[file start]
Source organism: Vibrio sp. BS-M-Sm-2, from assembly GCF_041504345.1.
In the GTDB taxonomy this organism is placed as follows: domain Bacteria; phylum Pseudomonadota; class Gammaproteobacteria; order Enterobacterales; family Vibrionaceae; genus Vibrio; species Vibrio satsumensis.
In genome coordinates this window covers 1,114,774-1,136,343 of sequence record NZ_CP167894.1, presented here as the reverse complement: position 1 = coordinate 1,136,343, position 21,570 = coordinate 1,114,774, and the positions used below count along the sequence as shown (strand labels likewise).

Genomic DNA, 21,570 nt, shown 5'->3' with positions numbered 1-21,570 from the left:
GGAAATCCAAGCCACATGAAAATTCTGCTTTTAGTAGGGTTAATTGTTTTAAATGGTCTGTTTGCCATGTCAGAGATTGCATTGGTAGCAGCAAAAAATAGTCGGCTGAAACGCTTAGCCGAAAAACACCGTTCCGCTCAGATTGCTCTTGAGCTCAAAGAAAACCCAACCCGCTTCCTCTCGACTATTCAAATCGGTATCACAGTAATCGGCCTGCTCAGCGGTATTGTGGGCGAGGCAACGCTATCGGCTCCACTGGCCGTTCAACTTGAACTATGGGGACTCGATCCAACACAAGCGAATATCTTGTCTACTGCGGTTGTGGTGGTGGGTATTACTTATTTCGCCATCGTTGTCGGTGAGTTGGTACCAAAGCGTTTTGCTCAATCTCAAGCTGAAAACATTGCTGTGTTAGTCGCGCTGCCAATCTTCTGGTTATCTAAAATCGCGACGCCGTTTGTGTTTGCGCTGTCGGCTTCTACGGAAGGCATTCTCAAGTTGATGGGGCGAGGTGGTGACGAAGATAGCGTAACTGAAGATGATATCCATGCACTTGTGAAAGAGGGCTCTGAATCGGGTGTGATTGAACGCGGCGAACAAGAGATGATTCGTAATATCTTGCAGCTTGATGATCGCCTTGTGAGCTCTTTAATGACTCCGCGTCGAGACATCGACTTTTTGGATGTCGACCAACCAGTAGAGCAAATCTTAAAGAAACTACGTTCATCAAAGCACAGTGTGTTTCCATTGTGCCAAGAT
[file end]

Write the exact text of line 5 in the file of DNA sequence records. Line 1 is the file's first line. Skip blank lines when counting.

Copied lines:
GGAAATCCAAGCCACATGAAAATTCTGCTTTTAGTAGGGTTAATTGTTTTAAATGGTCTGTTTGCCATGTCAGAGATTGCATTGGTAGCAGCAAAAAATAGTCGGCTGAAACGCTTAGCCGAAAAACACCGTTCCGCTCAGATTGCTCTTGAGCTCAAAGAAAACCCAACCCGCTTCCTCTCGACTATTCAAATCGGTATCACAGTAATCGGCCTGCTCAGCGGTATTGTGGGCGAGGCAACGCTATCGGCTCCACTGGCCGTTCAACTTGAACTATGGGGACTCGATCCAACACAAGCGAATATCTTGTCTACTGCGGTTGTGGTGGTGGGTATTACTTATTTCGCCATCGTTGTCGGTGAGTTGGTACCAAAGCGTTTTGCTCAATCTCAAGCTGAAAACATTGCTGTGTTAGTCGCGCTGCCAATCTTCTGGTTATCTAAAATCGCGACGCCGTTTGTGTTTGCGCTGTCGGCTTCTACGGAAGGCATTCTCAAGTTGATGGGGCGAGGTGGTGACGAAGATAGCGTAACTGAAGATGATATCCATGCACTTGTGAAAGAGGGCTCTGAATCGGGTGTGATTGAACGCGGCGAACAAGAGATGATTCGTAATATCTTGCAGCTTGATGATCGCCTTGTGAGCTCTTTAATGACTCCGCGTCGAGACATCGACTTTTTGGATGTCGACCAACCAGTAGAGCAAATCTTAAAGAAACTACGTTCATCAAAGCACAGTGTGTTTCCATTGTGCCAAGAT